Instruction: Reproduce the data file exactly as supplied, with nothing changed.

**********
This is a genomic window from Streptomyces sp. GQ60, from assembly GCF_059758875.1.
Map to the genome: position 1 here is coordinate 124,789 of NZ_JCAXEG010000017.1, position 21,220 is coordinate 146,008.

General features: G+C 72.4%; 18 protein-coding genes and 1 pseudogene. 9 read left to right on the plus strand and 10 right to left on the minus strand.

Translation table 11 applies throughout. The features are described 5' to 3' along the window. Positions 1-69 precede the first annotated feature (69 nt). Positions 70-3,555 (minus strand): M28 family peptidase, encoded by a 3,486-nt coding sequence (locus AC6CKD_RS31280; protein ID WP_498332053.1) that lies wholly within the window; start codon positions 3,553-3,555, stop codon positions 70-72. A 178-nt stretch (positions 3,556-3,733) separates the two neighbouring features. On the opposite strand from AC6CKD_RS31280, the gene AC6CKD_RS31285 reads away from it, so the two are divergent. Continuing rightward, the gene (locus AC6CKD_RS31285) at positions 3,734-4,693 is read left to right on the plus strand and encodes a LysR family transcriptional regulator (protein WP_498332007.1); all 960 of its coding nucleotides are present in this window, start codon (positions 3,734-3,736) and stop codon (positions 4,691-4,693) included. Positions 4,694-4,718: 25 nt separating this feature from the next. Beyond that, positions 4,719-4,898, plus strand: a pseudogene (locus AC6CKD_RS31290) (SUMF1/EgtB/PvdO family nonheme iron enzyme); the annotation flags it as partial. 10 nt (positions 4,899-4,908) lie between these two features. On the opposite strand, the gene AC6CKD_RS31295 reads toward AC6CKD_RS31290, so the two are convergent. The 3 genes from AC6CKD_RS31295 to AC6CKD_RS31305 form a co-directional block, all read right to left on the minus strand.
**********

This is a genomic window from Streptomyces sp. GQ60, from assembly GCF_059758875.1.
Map to the genome: position 1 here is coordinate 124,789 of NZ_JCAXEG010000017.1, position 21,220 is coordinate 146,008.

General features: G+C 72.4%; 18 protein-coding genes and 1 pseudogene. 9 read left to right on the plus strand and 10 right to left on the minus strand.

Translation table 11 applies throughout. The features are described 5' to 3' along the window. Positions 1-69 precede the first annotated feature (69 nt). Positions 70-3,555 (minus strand): M28 family peptidase, encoded by a 3,486-nt coding sequence (locus AC6CKD_RS31280; protein ID WP_498332053.1) that lies wholly within the window; start codon positions 3,553-3,555, stop codon positions 70-72. A 178-nt stretch (positions 3,556-3,733) separates the two neighbouring features. On the opposite strand from AC6CKD_RS31280, the gene AC6CKD_RS31285 reads away from it, so the two are divergent. Continuing rightward, the gene (locus AC6CKD_RS31285) at positions 3,734-4,693 is read left to right on the plus strand and encodes a LysR family transcriptional regulator (protein WP_498332007.1); all 960 of its coding nucleotides are present in this window, start codon (positions 3,734-3,736) and stop codon (positions 4,691-4,693) included. Positions 4,694-4,718: 25 nt separating this feature from the next. Beyond that, positions 4,719-4,898, plus strand: a pseudogene (locus AC6CKD_RS31290) (SUMF1/EgtB/PvdO family nonheme iron enzyme); the annotation flags it as partial. 10 nt (positions 4,899-4,908) lie between these two features. On the opposite strand, the gene AC6CKD_RS31295 reads toward AC6CKD_RS31290, so the two are convergent. The 3 genes from AC6CKD_RS31295 to AC6CKD_RS31305 form a co-directional block, all read right to left on the minus strand.